Insignia NS-SBar-A Soundbar Speaker Page 3
The downmixed audio stream was reasonably clear with most voices, although protagonist Cuba Gooding Jr.’s gentle rasp was noticeably unfocused. All voices betrayed a cupped-hands vocal coloration that persisted through the other movie demos—my brain never quite processed it out completely. There was also a modest high-frequency rolloff. It wasn’t pronounced enough to smother vocal clarity or prevent the telling of the story.
The first movie hadn’t taxed the soundbar’s dynamic capabilities, so it wasn’t until The Green Hornet (Blu-ray, DTS-HD Master Audio) got underway that I invoked Audyssey Dynamic EQ/Volume. I started at the Medium setting and graduated to Heavy when the swooshing effects got a little strident (although the system isn’t strident at more modest volume levels). The internal woofers were effective enough to suggest the basic shape of rhythm sections, giving the bass line of the Rolling Stones’ “Live with Me” a modest but pleasant lift.
In Thirst (DVD, Dolby Digital), surround effects are especially conspicuous in their absence. Supernatural effects just weren’t super, undercutting the dramatic thrust of this Korean vampire story as it modulates from quiet solemnity to merry mayhem. The climactic scene, surrounded by surf, came off two-dimensional. Of course, this had less to do with the product’s performance than its conception. Do you really want to do movies in 2.1? That’s up to you. (I’ll take mine in surround, thanks.)
Dynamic Volume Terrain
I wanted the music demos for this soundbar to be suitably undemanding CDs, with no fussy high-resolution content or steep dynamic hills to climb. So I started with Complete Works for Piano Four Hands by Erik Satie, performed by the Duo Campion-Vachon. Bad move. I had completely forgotten about Satie’s mischievous sense of humor. The first piece, “Parade,” features a loud siren as well as other effects, such as a revolver, typewriter, and spinning lottery wheel. A hasty switch in Audyssey Dynamic EQ/Volume settings from Off to Heavy saved the day. This altered the artistic intention, but it had to be done. Even in later pieces, when the dual pianists pounded away at full strength, Dynamic Volume (Light) helped prevent hardness from setting in without distorting timbre or space in any grossly obvious way. Some may consider it almost sacrilegious to use low-volume listening modes to tamper with musical dynamics, and in a receiver-based system, I might avoid it. But with an inexpensive soundbar, you do whatever works.
My modest expectations for soundbars led me to indulge in Thelonious Monk: Genius of Modern Music, Vol. 2, part of his collected Blue Note works. These 1951–52 recordings were made on lacquer disc, inevitably in mono, and originally released as 78s—but they have been brilliantly restored by Rudy Van Gelder for this second-generation CD release. With some tracks, the cumulative rolloff of the content and the soundbar produced a gauzy distancing effect. But other tracks had an unexpected sparkle. Everything felt raw and immediate, with muscle beneath the gauze. I got more pleasure out of this demo than I’d expected.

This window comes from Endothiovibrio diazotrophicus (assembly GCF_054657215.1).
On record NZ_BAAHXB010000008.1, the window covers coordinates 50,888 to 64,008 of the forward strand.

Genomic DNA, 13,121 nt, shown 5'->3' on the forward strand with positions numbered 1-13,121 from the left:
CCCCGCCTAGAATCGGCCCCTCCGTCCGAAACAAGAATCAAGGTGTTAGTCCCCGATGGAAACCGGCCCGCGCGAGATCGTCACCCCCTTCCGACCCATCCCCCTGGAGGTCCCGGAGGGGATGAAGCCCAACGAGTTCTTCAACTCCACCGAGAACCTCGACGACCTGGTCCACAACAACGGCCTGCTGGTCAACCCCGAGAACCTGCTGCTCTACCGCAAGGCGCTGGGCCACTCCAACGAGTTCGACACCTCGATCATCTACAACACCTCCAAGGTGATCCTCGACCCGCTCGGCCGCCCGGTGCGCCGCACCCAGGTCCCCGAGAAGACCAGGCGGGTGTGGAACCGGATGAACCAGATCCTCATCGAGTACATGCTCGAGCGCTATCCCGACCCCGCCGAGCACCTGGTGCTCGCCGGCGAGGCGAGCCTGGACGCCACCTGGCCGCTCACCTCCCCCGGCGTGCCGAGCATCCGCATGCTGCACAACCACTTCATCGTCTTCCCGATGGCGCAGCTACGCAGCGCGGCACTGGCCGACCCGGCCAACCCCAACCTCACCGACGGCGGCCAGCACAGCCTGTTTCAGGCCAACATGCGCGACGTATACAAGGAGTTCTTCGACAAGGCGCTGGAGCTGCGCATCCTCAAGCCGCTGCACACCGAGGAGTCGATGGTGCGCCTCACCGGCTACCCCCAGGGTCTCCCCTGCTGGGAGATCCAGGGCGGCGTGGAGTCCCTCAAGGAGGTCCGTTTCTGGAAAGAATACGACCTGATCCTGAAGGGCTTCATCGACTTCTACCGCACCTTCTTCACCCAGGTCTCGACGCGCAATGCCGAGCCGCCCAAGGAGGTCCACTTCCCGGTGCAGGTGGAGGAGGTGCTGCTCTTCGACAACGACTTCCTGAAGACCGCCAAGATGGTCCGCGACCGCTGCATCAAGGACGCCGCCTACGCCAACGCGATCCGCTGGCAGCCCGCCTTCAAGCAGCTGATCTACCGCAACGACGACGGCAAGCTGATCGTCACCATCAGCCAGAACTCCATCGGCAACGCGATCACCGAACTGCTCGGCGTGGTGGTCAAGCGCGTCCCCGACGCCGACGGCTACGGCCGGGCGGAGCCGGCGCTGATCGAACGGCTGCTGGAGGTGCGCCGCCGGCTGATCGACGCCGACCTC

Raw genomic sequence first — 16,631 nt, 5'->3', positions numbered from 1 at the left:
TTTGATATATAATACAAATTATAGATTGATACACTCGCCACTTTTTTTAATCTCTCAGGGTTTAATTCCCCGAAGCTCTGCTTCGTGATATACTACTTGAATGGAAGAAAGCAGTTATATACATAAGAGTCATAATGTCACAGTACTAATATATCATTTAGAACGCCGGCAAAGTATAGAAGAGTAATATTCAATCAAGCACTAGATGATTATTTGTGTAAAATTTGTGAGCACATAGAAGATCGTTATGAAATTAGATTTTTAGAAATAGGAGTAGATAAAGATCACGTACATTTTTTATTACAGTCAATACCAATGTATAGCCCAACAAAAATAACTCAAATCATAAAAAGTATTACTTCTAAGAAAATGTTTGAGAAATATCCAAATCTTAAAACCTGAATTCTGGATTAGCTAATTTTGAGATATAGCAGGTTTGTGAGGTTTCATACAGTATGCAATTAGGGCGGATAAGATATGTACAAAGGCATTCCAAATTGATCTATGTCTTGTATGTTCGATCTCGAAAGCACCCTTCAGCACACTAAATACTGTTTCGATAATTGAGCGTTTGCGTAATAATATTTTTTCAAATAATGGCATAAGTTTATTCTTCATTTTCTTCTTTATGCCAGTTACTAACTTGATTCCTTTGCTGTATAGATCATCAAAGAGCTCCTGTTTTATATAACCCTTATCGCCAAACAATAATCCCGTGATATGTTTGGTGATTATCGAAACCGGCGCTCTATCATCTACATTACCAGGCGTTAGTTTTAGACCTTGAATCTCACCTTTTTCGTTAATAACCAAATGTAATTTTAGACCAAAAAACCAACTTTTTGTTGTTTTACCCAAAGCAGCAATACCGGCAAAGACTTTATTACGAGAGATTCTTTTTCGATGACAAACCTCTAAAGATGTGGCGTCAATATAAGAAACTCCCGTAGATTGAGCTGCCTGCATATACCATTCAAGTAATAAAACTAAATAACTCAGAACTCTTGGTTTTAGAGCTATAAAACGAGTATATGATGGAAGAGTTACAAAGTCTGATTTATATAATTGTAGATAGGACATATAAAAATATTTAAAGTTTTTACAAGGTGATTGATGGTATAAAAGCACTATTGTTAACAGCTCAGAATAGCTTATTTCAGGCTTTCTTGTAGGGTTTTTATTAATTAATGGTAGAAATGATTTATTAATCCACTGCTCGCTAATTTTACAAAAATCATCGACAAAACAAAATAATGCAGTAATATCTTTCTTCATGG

The Grateful Dead’s One from the Vault is a 1975 performance recorded in analog 16-track. Vocals were surprisingly natural, with little of the coloration that seemed so persistent in the movie demos. The 3.5-inch woofers didn’t give the lower notes of Phil Lesh’s bass as much profundity as they needed—in fairness, few systems do—yet there was still enough mid- and upper-bass response to make his presence felt.
Frankly, for $200, I expect a speaker system to be garbage. And I won’t make any secret of my conviction that two-point-anything channels aren’t enough for today’s movies. But I liked this product more than I’d expected, especially its treatment of music. With the combined talents of Audyssey’s and Insignia’s design teams, this little plastic soundbar is voiced as cleverly as its materials and dimensions allow. The integration of Audyssey Dynamic EQ/Volume into a soundbar is inspired—it really does help with a variety of content, and when it doesn’t help, the remote makes it easy to turn down or off.
Does the Insignia NS-SBar-A give the audio half of the home theater equation the proper weight? Well, if you’re looking to complement a top-flight display with top-flight audio, you should set your sights higher. A lot higher. But if you want to outfit an entry-level flat-panel HDTV with listenable sound for the least possible investment, this intelligently and pragmatically designed product is just what you’d want.